BACKGROUND: Every year more than 800 patients in Denmark are diagnosed with renal cell carcinoma (RCC) of which 3-5% are expected to be part of a hereditary renal cancer syndrome. We performed genetic screening of causative and putative RCC-genes (VHL, FH, FLCN, MET, SDHB, BAP1, MITF, CDKN2B) in RCC-patients suspected of a genetic predisposition. METHODS: The cohort consisted of forty-eight Danish families or individuals with early onset RCC, a family history of RCC, a family history of RCC and melanoma or both RCC- and melanoma diagnosis in the same individual. DNA was extracted from peripheral blood samples or cancer-free formalin-fixed paraffin-embedded tissue. RESULTS: One start codon variant of unknown clinical significance (VUS) (c.3G>A, p.Met1Ile) and one missense VUS (c.631A>C, p.Met211Leu) was found in VHL in a patient with RCC-onset at twenty-eight years of age but without other manifestations or family history of von Hippel-Lindau (VHL). Furthermore, in three families we found three different variants in BAP1, one of which was a novel non-segregating missense variant (c.1502G>A, p.Ser501Asn) in a family with two brothers affected with RCC. Finally, we found the known E318K-substitution in MITF in a RCC-affected member of a family with multiple melanomas. No variants were detected in CDKN2B. CONCLUSION: Although we did find three VUS's in BAP1 in three families and a pathogenic variant in MITF in one family, pathogenic germline variants in BAP1, MITF or CDKN2B are not frequent causes of hereditary renal cancer in Denmark. It is possible that the high prevalence of risk factors such as male gender, smoking and obesity has influenced the development of cancer in the patients of the current study. Further investigations into putative predisposing genes and risk factors of RCC are necessary to enable better prediction of renal cancer risk or presymptomatic testing of relatives in hereditary renal cancer families.


Assuntos
Neoplasias Renais/genética , Adulto , Idade de Início , Idoso , Idoso de 80 Anos ou mais , Carcinoma de Células Renais/genética , Estudos de Coortes , Inibidor de Quinase Dependente de Ciclina p15/genética , Dinamarca , Feminino , Predisposição Genética para Doença , Testes Genéticos , Variação Genética , Humanos , Masculino , Melanoma/genética , Fator de Transcrição Associado à Microftalmia/genética , Pessoa de Meia-Idade , Mutação , Síndromes Neoplásicas Hereditárias/genética , Linhagem , Fatores de Risco , Proteínas Supressoras de Tumor/genética , Ubiquitina Tiolesterase/genética , Proteína Supressora de Tumor Von Hippel-Lindau/genética
15.
J Am Acad Dermatol ; 81(2): 386-394, 2019 Aug.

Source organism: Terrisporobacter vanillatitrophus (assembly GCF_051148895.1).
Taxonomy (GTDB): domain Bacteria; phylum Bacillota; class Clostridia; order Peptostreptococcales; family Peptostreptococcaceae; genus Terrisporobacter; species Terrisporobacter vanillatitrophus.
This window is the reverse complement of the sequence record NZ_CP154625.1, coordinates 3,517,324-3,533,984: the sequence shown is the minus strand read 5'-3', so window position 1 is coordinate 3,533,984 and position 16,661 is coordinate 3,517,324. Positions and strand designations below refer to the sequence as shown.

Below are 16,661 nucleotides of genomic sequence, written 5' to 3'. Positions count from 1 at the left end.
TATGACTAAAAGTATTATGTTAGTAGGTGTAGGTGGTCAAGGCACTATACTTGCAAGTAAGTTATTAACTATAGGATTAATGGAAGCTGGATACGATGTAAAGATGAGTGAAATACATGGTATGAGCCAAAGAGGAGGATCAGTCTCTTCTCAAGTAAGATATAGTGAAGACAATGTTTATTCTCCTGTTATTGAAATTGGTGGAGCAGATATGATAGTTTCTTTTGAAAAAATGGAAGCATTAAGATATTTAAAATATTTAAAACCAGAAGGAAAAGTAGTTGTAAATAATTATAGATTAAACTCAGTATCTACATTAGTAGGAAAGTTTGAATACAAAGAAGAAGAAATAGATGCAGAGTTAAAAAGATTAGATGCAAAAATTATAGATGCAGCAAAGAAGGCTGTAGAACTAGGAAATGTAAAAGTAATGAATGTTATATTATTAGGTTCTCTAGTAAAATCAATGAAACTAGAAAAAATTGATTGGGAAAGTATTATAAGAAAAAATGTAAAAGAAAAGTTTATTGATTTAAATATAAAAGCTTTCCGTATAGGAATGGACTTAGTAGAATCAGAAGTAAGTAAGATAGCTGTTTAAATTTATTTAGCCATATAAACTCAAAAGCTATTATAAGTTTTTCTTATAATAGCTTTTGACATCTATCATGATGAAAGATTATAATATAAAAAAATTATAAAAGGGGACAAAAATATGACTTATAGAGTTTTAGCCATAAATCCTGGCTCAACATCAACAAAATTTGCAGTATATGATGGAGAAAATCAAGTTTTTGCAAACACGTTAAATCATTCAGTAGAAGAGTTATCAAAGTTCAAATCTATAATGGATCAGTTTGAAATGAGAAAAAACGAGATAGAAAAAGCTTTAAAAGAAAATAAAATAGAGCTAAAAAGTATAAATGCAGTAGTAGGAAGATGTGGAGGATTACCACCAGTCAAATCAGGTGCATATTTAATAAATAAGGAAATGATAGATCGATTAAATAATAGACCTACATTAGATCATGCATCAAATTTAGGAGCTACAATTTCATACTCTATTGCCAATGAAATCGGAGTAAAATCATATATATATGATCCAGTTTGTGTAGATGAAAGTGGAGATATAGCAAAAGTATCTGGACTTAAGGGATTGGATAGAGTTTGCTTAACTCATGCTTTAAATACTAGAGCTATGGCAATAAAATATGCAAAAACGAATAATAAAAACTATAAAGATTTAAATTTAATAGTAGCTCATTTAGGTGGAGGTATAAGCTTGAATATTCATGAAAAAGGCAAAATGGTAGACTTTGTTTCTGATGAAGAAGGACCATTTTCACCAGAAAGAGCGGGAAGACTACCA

Artigo em Inglês | MEDLINE | ID: mdl-30731170

RESUMO

BACKGROUND: Although rare in the general population, highly penetrant germline mutations in CDKN2A are responsible for 5%-40% of melanoma cases reported in melanoma-prone families. We sought to determine whether MELPREDICT was generalizable to a global series of families with melanoma and whether performance improvements can be achieved. METHODS: In total, 2116 familial melanoma cases were ascertained by the international GenoMEL Consortium. We recapitulated the MELPREDICT model within our data (GenoMELPREDICT) to assess performance improvements by adding phenotypic risk factors and history of pancreatic cancer. We report areas under the curve (AUC) with 95% confidence intervals (CIs) along with net reclassification indices (NRIs) as performance metrics. RESULTS: MELPREDICT performed well (AUC 0.752, 95% CI 0.730-0.775), and GenoMELPREDICT performance was similar (AUC 0.748, 95% CI 0.726-0.771). Adding a reported history of pancreatic cancer yielded discriminatory improvement (P < .0001) in GenoMELPREDICT (AUC 0.772, 95% CI 0.750-0.793, NRI 0.40). Including phenotypic risk factors did not improve performance. CONCLUSION: The MELPREDICT model functioned well in a global data set of familial melanoma cases. Adding pancreatic cancer history improved model prediction. GenoMELPREDICT is a simple tool for predicting CDKN2A mutational status among melanoma patients from melanoma-prone families and can aid in directing these patients to receive genetic testing or cancer risk counseling.


Assuntos
Inibidor p16 de Quinase Dependente de Ciclina/genética , Predisposição Genética para Doença , Modelos Logísticos , Melanoma/genética , Neoplasias Pancreáticas , Neoplasias Cutâneas/genética , Adolescente , Adulto , Idoso , Idoso de 80 Anos ou mais , Área Sob a Curva , Criança , Testes Genéticos , Mutação em Linhagem Germinativa , Heterozigoto , Humanos , Internacionalidade , Pessoa de Meia-Idade , Neoplasias Pancreáticas/epidemiologia , Neoplasias Pancreáticas/genética , Fenótipo , Valor Preditivo dos Testes , Probabilidade , Curva ROC , Fatores de Risco , Adulto Jovem
16.
Hum Mutat ; 40(4): 444-457, 2019 04.
Artigo em Inglês | MEDLINE | ID: mdl-30648773

RESUMO

Phenylketonuria (PKU) is a genetic disorder caused by variants in the gene encoding phenylalanine hydroxylase (PAH), resulting in accumulation of phenylalanine to neurotoxic levels. Here, we analyzed the cellular stability, localization, and interaction with wild-type PAH of 20 selected PKU-linked PAH protein missense variants. Several were present at reduced levels in human cells, and the levels increased in the presence of a proteasome inhibitor, indicating that proteins are proteasome targets. We found that all the tested PAH variants retained their ability to associate with wild-type PAH, and none formed aggregates, suggesting that they are only mildly destabilized in structure. In all cases, PAH variants were stabilized by the cofactor tetrahydrobiopterin (BH4 ), a molecule known to alleviate symptoms in certain PKU patients. Biophysical calculations on all possible single-site missense variants using the full-length structure of PAH revealed a strong correlation between the predicted protein stability and the observed stability in cells. This observation rationalizes previously observed correlations between predicted loss of protein destabilization and disease severity, a correlation that we also observed using new calculations. We thus propose that many disease-linked PAH variants are structurally destabilized, which in turn leads to proteasomal degradation and insufficient amounts of cellular PAH protein.